History of public health

A hand pump was located right on Broad Street, and Snow was immediately suspicious. Water samples did not reveal gross contamination, but Snow persisted and began to collect detailed information on where the victims had gotten their drinking water.

History of public health

University of West of England, Bristol The history of public health has been a flourishing field in the last three decades.

Yet despite a spate of excellent monographs about various epidemic diseases and many good collections about health and disease in Africa, Asia, the Middle East, Latin America, as well as Europe and North America, the most recent textbook on the history of public health is four decades old.

History of public health

Public Health in Ancient Rome Public health was developed by the Romans as they believed that cleanliness would lead to good health. The Romans made links between causes of disease and methods of prevention.

The Romans believed that Prevention of illness was more important than cure of illness. Roman Philosophy was based along the lines of searching for a reason then establishing a preventative measure to minimise the risk attached.

As a practical people they used observations of the environment to determine what was causing ill History of public health. This form of empirical observation led the Romans to realise that death rates were higher in and around marshes and swamps.

The cure would then be based upon logic. As the Romans believed that Gods held the key to longevity of life they initially built Temples to the gods near large swamps to pacify them and reduce the deaths.

Alternatives to this were the drainage of swamps and they also ensured that the army and important people lived away from these areas.

Such empirical observations led the Romans to believe that ill health could be associated with, amongst other things, bad air, bad water, swamps, sewage, debris and lack of personal cleanliness.

In some places, Rome included, it is impossible to avoid all of these unless something is physically done to alter the environment. The Romans, being technologically adequate, resolved to provide clean water through aqueducts, to remove the bulk of sewage through the building of sewers and to develop a system of public toilets throughout their towns and city's.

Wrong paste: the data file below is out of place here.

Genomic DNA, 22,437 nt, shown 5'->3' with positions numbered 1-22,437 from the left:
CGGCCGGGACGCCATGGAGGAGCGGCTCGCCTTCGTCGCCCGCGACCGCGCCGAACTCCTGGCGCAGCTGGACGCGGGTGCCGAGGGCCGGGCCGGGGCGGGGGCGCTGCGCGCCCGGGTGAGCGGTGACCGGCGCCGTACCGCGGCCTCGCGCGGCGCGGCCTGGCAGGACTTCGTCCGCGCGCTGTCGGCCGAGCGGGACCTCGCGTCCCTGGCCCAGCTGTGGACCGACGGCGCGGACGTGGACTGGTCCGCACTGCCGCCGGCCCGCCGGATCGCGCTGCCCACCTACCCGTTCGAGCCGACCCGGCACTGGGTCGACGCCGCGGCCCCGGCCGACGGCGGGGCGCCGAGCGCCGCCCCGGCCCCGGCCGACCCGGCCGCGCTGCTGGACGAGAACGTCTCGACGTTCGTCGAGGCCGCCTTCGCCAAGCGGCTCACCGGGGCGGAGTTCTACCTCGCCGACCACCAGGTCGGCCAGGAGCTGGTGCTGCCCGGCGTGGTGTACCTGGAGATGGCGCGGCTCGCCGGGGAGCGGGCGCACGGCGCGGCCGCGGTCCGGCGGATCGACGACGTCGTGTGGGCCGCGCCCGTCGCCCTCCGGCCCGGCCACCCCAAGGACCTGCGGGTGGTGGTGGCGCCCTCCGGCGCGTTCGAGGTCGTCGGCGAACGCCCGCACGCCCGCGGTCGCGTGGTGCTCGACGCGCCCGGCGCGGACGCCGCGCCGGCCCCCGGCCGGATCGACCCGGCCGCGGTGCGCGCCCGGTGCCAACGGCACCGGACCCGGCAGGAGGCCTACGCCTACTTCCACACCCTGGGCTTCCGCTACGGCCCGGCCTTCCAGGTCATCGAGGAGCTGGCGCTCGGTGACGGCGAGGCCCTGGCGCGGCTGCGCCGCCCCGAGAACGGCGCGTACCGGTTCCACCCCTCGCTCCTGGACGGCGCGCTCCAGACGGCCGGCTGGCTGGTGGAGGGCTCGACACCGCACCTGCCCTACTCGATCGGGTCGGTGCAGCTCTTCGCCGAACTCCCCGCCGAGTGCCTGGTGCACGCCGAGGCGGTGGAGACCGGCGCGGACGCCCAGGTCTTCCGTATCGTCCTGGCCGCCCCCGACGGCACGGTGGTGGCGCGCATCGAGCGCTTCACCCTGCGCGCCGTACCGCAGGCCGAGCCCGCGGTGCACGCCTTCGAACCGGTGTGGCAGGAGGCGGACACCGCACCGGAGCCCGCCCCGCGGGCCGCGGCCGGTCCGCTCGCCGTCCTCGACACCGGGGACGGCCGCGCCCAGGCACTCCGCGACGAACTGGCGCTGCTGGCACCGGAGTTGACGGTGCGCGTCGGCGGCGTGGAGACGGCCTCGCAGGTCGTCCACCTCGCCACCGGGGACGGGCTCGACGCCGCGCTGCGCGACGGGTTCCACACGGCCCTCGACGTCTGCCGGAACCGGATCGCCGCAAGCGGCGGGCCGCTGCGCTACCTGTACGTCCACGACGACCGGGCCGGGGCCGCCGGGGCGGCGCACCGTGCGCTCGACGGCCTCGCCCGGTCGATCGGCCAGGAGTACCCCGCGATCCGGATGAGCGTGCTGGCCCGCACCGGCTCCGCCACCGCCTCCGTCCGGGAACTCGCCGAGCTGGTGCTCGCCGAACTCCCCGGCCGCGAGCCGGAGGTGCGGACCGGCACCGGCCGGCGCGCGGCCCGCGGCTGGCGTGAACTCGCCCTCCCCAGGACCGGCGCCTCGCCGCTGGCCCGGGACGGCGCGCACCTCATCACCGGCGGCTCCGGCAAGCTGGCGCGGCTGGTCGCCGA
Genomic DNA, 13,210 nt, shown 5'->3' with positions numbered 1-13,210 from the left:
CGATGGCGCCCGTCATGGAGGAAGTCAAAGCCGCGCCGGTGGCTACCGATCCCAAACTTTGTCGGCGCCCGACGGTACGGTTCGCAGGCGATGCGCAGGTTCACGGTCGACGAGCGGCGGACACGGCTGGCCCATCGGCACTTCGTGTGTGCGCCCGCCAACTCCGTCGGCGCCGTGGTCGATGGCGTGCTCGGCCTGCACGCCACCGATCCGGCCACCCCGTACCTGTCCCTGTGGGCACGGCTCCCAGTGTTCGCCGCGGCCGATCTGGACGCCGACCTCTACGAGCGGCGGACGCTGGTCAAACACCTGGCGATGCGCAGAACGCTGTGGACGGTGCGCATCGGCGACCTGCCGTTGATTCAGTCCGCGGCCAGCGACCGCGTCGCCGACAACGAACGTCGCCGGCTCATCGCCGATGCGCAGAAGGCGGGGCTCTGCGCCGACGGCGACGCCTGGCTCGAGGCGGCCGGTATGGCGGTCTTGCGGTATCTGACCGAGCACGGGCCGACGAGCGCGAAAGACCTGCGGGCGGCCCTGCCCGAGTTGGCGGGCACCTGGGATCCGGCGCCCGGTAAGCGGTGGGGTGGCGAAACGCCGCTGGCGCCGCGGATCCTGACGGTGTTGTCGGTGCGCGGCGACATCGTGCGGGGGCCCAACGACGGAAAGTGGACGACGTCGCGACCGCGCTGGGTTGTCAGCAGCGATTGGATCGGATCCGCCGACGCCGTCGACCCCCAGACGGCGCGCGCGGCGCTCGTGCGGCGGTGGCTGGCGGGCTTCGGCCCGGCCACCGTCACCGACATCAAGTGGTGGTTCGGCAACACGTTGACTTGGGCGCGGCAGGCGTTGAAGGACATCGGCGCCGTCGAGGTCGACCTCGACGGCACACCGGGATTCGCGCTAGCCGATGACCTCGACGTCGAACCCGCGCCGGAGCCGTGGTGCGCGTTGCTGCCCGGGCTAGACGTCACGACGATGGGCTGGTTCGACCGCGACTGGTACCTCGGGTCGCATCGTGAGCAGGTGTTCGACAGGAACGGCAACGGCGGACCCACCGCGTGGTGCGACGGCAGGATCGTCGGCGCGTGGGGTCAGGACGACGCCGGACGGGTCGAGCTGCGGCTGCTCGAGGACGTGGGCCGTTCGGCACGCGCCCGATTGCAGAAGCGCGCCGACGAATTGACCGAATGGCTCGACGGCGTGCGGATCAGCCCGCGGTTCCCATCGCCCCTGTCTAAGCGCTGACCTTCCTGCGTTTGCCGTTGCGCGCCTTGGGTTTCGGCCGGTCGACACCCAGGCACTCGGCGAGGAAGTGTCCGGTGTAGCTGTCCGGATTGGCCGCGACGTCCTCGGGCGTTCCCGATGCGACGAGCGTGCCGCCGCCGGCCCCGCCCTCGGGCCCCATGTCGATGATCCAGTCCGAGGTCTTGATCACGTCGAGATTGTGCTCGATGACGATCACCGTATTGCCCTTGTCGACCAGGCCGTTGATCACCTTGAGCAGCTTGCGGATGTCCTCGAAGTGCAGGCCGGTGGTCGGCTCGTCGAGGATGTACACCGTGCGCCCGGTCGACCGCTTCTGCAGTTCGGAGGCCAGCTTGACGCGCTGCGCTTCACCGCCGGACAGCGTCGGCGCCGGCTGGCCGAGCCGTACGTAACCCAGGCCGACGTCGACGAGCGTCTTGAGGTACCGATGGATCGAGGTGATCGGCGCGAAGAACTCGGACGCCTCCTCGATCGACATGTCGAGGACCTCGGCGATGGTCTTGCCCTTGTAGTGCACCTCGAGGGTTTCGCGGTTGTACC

Personal hygiene was encouraged through the building of large public baths The City of Bath being an obvious British example of these.

Public Health in Ancient Greek The Ancient Greek would not have been too unfamiliar with some of the health and fitness regimes that are used by people today. The word 'Regimen' was used by the Greeks to describe peoples lifestyles: The Greek philosophy of 'Regimen' covered what people ate, drank, the types and amount of exercise that they took and how much sleep they had.

These ideas were very thorough: Such is the quality of the remaining evidence that we can even see that doctors advice differed for those who were rich: Origins of Public Health In some ways, public health is a modern concept, although it has roots in antiquity.

From the beginnings of human civilization, it was recognized that polluted water and lack of proper waste disposal spread vector-borne diseases. Early religions attempted to regulate behavior that specifically related to health, from types of food eaten, to regulating certain indulgent behaviors, such as drinking alcohol or sexual relations.

The establishment of governments placed responsibility on leaders to develop public health policies and programs in order to gain some understanding of the causes of disease and thus ensure social stability prosperity, and maintain order.

Early public health interventions By Roman times, it was well understood that proper diversion of human waste was a necessary tenet of public health in urban areas. The Chinese developed the practice of variolation following a smallpox epidemic around BC.